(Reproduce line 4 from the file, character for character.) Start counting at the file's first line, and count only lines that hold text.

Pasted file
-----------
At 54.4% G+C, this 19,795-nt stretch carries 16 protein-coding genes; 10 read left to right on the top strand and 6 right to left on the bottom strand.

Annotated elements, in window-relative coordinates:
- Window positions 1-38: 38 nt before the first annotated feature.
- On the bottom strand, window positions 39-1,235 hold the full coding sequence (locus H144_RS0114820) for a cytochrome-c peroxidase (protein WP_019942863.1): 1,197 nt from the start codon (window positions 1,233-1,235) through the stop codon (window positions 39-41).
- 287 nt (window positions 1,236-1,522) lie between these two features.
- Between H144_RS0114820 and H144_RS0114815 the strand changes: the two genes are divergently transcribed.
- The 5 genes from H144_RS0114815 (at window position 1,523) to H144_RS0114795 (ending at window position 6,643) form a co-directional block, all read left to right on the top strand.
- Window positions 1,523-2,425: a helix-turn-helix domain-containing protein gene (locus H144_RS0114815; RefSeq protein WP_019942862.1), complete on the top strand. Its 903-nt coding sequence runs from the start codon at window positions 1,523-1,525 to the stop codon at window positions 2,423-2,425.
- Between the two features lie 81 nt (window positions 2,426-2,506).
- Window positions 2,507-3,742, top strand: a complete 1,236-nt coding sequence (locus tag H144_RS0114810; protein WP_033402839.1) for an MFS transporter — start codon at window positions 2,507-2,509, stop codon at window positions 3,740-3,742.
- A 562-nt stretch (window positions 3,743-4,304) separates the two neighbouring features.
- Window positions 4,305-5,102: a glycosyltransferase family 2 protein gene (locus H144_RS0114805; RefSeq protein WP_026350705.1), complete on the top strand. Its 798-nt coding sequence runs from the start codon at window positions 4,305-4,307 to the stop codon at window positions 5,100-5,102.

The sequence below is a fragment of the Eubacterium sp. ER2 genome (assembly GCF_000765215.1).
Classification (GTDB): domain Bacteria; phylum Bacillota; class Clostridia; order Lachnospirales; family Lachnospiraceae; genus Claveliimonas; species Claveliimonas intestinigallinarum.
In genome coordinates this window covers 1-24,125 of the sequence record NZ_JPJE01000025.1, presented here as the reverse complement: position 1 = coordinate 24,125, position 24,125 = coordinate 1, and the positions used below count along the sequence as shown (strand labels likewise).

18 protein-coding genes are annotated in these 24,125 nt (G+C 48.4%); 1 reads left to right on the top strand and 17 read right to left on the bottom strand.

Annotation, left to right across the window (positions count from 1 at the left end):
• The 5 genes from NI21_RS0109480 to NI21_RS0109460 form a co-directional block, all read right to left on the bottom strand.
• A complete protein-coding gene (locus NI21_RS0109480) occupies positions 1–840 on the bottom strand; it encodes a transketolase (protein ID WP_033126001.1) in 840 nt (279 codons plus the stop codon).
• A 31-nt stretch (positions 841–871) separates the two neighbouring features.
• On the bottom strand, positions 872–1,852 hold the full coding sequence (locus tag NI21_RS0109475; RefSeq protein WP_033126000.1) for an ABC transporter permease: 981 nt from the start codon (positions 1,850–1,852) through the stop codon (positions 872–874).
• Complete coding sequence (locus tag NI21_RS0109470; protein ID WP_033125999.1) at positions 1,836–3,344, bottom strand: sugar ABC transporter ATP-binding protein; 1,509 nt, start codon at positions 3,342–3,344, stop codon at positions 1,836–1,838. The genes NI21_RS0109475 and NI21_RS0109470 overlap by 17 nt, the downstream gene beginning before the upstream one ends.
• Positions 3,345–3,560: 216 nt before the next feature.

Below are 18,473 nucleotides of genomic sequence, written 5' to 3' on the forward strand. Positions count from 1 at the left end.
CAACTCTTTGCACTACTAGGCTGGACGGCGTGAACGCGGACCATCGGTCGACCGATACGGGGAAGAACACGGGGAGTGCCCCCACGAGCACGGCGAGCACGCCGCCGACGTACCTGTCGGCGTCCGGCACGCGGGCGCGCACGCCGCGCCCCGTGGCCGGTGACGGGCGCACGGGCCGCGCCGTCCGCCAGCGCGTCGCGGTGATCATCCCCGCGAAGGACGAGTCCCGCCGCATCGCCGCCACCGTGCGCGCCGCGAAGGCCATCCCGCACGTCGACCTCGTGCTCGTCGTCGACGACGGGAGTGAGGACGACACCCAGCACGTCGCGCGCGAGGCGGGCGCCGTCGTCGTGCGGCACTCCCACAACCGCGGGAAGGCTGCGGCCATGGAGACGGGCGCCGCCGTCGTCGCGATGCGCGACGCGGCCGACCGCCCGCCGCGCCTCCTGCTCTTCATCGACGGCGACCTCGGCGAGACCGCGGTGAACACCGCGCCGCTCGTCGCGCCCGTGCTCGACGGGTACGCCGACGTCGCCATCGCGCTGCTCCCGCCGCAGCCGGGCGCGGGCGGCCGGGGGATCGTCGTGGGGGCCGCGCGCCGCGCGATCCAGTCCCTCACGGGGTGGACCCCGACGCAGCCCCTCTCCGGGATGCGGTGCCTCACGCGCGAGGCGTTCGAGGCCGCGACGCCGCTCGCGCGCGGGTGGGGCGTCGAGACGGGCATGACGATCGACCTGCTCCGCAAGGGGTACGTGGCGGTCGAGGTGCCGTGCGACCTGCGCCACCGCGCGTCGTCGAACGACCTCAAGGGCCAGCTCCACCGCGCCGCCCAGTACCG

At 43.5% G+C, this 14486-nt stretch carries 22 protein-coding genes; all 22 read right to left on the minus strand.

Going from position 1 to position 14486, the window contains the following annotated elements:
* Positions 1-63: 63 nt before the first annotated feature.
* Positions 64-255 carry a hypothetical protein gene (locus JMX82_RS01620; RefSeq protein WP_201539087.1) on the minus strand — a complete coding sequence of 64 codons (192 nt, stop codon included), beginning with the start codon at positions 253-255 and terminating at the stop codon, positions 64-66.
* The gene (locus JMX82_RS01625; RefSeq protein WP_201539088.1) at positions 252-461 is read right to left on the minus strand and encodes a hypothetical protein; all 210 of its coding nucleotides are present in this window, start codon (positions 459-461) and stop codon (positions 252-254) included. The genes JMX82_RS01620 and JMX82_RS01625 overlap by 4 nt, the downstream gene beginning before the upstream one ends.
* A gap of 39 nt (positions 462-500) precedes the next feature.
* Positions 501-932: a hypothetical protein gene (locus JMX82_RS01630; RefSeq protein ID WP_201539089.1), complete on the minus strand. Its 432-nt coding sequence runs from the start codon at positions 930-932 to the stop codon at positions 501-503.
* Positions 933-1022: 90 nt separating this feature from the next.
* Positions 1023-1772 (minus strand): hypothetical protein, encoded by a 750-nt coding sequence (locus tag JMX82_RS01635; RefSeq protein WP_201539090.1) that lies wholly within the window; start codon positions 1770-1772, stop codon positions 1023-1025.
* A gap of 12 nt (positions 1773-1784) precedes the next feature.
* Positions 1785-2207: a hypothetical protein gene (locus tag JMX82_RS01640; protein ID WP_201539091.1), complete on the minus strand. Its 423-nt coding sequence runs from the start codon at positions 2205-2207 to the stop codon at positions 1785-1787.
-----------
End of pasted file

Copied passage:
- On the bottom strand, window positions 39-1,235 hold the full coding sequence (locus H144_RS0114820) for a cytochrome-c peroxidase (protein WP_019942863.1): 1,197 nt from the start codon (window positions 1,233-1,235) through the stop codon (window positions 39-41).